Cosmology and the Existence of God

Masters
Book Report/Review
Religion and Theology
Pages 15 (3765 words)
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This paper will discuss the extent to which the cosmological arguments of T Aquinas, Herbert McCabe and others are capable of proving God's existence. The prime concern of the cosmological argument aaccording to Rowe is to establish a 'necessary being', and to identify that 'necessary being as God'.

Introduction

Thomas Aquinas adapted Aristotle and Avicenna's thinking to form his cosmological argument in which he states that the universe is the result of a 'first cause' that is itself uncaused, and this ultimate cause according to him, is God. The premise of his argument basically states that every thing that was once non existent has a cause. Since, according to the second premise -something that is finite and dependent (contingent) cannot create itself. In his third premise Aquinas stated that a causal chain cannot stretch back into eternity. This is why Aquinas argues --there must be a first cause-(God)-or there must be something that is not an effect. Other cosmological veterans speculating about God's existence - (like Aquinas) take the 'first cause' to be 'God'. Aquinas's argument is based on the fact that God has to exist due to the fact that the universe needs a cause to explain its existence. This cause is furnished by the concept of the creation of the universe by a supernatural being outside it, and this being is assumed to be God.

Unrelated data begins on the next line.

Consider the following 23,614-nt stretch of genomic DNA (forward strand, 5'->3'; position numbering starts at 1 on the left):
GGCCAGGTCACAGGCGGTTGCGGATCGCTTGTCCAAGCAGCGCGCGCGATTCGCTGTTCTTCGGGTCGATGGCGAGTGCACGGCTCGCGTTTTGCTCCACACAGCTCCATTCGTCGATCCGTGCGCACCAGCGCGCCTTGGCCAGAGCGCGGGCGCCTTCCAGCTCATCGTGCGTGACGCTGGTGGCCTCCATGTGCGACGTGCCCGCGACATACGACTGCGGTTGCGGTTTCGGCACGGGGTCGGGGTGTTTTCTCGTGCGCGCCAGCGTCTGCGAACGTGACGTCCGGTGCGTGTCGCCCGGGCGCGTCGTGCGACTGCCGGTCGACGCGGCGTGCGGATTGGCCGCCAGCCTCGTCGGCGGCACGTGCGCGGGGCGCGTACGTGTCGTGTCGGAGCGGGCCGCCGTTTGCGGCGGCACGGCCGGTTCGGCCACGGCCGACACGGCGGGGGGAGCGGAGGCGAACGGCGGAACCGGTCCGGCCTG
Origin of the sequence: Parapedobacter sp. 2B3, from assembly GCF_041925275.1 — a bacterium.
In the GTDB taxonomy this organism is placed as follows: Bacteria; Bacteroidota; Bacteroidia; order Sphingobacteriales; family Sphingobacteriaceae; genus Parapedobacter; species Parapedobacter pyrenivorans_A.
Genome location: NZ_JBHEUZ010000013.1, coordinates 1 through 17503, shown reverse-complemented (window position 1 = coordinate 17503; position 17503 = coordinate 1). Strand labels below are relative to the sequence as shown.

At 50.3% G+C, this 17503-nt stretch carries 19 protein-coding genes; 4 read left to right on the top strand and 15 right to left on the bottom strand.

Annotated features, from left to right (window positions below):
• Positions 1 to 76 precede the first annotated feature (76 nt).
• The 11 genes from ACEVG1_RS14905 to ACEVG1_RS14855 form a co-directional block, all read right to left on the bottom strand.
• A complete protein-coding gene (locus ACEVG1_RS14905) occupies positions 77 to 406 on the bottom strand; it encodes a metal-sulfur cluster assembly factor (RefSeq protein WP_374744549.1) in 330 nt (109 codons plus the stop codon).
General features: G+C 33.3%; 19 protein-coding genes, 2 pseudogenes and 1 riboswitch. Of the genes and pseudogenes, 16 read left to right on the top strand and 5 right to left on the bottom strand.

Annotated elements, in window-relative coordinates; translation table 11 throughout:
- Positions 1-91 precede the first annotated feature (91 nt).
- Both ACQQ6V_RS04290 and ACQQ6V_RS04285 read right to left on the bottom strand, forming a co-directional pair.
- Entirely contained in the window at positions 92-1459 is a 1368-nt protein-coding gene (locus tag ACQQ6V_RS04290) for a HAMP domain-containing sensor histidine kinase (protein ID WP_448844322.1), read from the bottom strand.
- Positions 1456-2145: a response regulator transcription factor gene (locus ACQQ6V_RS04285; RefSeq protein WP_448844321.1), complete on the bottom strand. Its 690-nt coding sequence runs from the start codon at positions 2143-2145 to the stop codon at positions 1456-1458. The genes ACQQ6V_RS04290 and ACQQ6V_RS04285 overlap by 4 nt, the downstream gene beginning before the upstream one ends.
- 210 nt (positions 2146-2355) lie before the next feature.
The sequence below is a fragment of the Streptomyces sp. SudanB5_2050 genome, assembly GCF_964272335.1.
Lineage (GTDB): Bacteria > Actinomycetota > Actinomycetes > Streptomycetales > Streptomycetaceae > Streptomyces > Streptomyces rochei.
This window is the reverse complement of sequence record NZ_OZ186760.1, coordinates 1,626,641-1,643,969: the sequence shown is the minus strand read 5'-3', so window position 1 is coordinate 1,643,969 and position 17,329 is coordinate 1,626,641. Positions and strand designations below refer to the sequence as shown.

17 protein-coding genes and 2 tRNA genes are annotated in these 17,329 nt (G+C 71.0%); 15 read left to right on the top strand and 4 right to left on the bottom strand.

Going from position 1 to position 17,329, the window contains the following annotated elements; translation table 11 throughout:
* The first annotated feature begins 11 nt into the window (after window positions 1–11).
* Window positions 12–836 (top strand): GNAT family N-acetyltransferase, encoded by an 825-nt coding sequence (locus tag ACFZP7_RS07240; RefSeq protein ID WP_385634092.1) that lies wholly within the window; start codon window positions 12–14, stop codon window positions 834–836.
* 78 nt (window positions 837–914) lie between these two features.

Aquinas's cosmological argument is based on Aristotle's belief in a 'first cause It was Aquinas who interpreted Aristotle's uncaused cause as 'God' by modifying his deistic view into a theistic one. According to his cosmological argument, every event has a cause; but every cause has been caused by another. ...
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